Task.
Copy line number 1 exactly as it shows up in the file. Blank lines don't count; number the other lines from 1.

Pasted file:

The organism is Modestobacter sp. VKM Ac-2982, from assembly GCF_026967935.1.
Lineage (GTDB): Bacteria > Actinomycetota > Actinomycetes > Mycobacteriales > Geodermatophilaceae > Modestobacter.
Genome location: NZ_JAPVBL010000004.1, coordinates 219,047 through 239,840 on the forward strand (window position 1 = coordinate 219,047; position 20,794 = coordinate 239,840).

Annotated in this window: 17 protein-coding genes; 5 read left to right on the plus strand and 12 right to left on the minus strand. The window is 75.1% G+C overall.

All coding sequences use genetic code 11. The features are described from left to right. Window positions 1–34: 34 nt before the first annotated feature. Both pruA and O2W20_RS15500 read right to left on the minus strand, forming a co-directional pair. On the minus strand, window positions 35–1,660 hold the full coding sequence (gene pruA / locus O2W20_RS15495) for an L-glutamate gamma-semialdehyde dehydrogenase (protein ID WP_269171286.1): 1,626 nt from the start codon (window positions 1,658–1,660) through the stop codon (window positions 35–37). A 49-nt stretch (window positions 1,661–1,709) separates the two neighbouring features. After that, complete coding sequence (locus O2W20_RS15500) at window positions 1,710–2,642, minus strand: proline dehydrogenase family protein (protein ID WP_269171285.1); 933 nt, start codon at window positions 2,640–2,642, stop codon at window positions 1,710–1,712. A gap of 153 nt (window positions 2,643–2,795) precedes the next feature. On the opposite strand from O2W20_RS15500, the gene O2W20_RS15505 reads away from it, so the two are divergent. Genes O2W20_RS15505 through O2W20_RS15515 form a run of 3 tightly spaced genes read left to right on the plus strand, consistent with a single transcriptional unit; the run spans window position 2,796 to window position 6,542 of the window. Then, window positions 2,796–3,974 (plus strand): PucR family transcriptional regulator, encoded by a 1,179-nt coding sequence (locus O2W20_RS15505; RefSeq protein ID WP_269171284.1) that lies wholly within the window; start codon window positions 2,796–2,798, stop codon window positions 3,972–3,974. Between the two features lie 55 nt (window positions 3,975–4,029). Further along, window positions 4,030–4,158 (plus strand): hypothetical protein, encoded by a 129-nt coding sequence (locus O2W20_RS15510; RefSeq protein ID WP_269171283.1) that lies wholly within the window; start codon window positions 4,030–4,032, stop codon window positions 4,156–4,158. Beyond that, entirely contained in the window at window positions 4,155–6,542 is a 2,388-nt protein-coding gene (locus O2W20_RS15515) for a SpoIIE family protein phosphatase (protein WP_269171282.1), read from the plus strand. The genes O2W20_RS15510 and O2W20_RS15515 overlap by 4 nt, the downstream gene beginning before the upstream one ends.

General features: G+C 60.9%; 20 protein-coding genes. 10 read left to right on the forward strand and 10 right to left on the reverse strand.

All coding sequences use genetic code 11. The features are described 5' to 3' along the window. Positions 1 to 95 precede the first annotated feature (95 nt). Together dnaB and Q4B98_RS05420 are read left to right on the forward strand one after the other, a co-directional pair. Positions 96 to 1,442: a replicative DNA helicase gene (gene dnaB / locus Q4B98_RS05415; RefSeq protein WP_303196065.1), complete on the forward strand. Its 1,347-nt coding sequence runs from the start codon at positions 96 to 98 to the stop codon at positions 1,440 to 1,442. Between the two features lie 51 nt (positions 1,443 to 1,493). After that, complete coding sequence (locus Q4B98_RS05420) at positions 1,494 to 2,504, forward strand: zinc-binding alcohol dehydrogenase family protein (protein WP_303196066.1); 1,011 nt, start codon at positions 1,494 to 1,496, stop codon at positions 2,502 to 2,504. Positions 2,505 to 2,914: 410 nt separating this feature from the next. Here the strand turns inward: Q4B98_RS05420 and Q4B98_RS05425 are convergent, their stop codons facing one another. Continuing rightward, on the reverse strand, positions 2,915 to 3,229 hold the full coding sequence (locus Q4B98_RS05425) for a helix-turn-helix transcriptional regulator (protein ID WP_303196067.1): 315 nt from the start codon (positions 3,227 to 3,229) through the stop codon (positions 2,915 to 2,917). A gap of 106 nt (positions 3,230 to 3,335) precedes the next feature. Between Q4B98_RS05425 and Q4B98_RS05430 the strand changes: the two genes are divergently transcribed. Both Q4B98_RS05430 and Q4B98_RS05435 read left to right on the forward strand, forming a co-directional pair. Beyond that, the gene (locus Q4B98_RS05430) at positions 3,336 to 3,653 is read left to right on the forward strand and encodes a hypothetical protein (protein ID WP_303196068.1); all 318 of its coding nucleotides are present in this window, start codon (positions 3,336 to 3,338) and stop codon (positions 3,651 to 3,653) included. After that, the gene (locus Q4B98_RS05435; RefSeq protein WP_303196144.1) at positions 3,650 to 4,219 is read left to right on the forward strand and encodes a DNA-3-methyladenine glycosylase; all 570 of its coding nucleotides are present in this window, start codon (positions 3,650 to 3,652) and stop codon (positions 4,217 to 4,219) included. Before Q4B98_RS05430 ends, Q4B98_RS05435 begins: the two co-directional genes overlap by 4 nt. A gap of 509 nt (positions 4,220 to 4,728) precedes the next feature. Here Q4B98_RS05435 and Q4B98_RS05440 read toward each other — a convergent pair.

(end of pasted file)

The organism is Modestobacter sp. VKM Ac-2982, from assembly GCF_026967935.1.